The flowers open and close for three or four days and then stay closed for good, forming seeds inside. When ready, the stem grows high to catch the breezes, and on a dry day the seed head turns inside out forming the familiar “blow-about top” to be dispersed where they may. Cut open a seed-forming elder and examine the cycle for yourself.

Here is a photo journal in celebration of the dandelion seed head’s cycle. I hope you enjoy this aspect of the plant that many of us take for granted or bemoan that more seeds mean more weeds.

A springtime gathering of dandelions, probably all from one root.

A springtime gathering of dandelions providing an abundant source of nectar and pollen for hungry insects.

Come, rest a moment,
join me in community,
see me as bud, blossom and elder
waiting for the rhythms of the year
to open me to the heavens,
that I might pollinate and propagate.

And stand please
in wonderment,
rejoice when I pose
on tippy-toes and twirl
with the wind o’er the meadow
on a journey of a lifetime.

Dusted with dewdrops, the seed head awaits drying before it can begin its journey.

Dusted with dewdrops, the seed head awaits drying before it can begin its journey . . .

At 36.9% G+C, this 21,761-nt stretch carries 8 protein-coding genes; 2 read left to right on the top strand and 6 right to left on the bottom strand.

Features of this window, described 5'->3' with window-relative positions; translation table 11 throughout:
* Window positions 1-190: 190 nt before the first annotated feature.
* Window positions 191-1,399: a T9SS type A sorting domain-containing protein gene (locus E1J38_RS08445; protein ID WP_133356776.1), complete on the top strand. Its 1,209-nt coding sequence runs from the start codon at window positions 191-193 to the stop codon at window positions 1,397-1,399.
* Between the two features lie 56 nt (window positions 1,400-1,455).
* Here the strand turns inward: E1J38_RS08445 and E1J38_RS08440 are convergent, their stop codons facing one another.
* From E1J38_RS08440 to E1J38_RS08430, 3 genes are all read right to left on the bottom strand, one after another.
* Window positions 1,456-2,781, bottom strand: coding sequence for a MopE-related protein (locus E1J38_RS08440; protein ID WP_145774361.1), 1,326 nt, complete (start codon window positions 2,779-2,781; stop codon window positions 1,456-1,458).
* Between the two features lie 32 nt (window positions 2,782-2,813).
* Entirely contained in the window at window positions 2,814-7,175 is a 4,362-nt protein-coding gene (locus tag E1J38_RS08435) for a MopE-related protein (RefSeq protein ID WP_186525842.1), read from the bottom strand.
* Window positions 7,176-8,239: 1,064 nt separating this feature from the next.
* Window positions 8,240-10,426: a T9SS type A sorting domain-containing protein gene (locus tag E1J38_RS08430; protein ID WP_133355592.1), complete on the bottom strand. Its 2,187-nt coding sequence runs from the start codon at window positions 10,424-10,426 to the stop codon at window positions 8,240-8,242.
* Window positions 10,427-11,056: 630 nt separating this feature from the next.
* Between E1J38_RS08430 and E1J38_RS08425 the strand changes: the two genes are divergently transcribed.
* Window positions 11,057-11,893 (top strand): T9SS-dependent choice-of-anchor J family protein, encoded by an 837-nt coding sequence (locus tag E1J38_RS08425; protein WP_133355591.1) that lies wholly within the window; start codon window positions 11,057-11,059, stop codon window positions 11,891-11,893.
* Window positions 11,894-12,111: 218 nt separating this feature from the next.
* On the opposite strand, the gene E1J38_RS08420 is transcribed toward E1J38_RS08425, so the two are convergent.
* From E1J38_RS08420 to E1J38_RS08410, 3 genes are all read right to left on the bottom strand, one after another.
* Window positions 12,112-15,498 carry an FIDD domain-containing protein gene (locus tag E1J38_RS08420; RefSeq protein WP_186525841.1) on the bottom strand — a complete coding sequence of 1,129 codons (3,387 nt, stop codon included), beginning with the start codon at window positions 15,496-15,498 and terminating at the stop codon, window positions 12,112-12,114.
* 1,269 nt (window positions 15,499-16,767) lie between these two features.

Mesmerizing moment . . .

A mesmerizing moment . . .

Once pollinated, up to 300 seeds position themselves where the breeze can catch the parachutes . . .

Once pollinated, up to 300 parachuted-seeds position themselves high above the main plant . . .

 And standing on tippie-toes , catch the breeze and twirl across the meadow . . .

and standing on tippie-toes, catch the breezes and twirl across the lawns and meadows . . .

Eventualy to fall to the g rond and with its unique seed head, auger in to begin afresh . . .

providing bird food for American  Goldfinches, Savannah and White-Crowned sparrows . . .

Imagine the potential bird food for goldfinches and sparrows.

eventually to fall the ground and with its unique seed head, auger in to begin afresh . . .

and with the balancing of community, space, and time . . .